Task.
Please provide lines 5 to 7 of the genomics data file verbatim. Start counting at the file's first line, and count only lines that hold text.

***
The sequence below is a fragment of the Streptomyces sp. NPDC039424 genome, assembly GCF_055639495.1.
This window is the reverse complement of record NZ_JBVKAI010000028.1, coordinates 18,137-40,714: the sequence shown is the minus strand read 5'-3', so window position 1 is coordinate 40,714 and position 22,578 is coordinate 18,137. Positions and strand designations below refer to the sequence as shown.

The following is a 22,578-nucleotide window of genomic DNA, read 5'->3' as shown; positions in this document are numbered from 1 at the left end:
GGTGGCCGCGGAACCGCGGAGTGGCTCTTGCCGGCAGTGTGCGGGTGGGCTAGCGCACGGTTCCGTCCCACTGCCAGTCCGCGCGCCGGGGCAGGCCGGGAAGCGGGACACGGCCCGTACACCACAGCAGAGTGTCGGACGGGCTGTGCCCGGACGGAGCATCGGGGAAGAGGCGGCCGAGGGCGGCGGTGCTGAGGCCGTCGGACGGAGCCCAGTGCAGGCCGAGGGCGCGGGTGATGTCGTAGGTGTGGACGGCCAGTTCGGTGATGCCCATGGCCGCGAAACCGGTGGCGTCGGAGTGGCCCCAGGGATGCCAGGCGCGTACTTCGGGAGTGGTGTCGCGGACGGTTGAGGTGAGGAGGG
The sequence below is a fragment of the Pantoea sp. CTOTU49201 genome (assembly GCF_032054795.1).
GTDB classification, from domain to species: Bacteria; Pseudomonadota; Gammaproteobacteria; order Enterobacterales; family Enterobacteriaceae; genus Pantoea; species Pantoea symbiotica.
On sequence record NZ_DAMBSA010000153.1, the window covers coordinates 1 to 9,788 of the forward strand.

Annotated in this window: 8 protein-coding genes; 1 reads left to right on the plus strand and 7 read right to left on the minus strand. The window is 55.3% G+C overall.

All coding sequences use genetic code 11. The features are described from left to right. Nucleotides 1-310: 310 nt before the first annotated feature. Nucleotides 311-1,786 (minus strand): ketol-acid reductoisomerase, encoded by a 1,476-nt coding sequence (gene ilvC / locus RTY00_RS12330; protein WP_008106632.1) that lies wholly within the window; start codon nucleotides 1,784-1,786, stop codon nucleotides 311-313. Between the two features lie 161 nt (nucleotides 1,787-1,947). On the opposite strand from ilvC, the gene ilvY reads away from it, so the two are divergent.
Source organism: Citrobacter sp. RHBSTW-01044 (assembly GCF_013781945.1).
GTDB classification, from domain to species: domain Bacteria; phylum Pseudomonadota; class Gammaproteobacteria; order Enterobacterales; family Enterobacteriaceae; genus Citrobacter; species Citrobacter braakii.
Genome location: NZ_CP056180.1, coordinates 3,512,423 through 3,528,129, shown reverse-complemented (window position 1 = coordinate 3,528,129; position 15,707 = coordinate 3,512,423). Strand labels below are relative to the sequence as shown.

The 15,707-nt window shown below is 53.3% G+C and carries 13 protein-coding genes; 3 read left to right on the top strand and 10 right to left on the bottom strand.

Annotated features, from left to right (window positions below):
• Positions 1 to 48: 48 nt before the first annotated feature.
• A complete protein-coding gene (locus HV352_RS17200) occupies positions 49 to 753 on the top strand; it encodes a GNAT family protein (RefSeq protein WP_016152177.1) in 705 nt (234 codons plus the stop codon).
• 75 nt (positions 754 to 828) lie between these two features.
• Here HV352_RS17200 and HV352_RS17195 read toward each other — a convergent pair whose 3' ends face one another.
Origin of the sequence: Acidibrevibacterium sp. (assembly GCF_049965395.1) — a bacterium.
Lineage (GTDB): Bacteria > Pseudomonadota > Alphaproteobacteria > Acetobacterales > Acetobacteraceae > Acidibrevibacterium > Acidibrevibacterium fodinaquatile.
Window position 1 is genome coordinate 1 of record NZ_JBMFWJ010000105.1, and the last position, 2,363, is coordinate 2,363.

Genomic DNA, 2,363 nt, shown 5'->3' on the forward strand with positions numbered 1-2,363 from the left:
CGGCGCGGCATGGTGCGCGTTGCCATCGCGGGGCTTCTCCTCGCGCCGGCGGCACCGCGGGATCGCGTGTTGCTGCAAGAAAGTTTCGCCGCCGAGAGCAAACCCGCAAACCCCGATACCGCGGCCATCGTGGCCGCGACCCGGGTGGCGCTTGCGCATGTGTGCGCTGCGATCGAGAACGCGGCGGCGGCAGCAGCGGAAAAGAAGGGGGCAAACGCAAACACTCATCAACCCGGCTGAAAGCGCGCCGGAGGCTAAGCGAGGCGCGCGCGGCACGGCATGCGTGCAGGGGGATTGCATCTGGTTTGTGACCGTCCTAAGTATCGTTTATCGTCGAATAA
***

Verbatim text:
The sequence below is a fragment of the Pantoea sp. CTOTU49201 genome (assembly GCF_032054795.1).
GTDB classification, from domain to species: Bacteria; Pseudomonadota; Gammaproteobacteria; order Enterobacterales; family Enterobacteriaceae; genus Pantoea; species Pantoea symbiotica.
On sequence record NZ_DAMBSA010000153.1, the window covers coordinates 1 to 9,788 of the forward strand.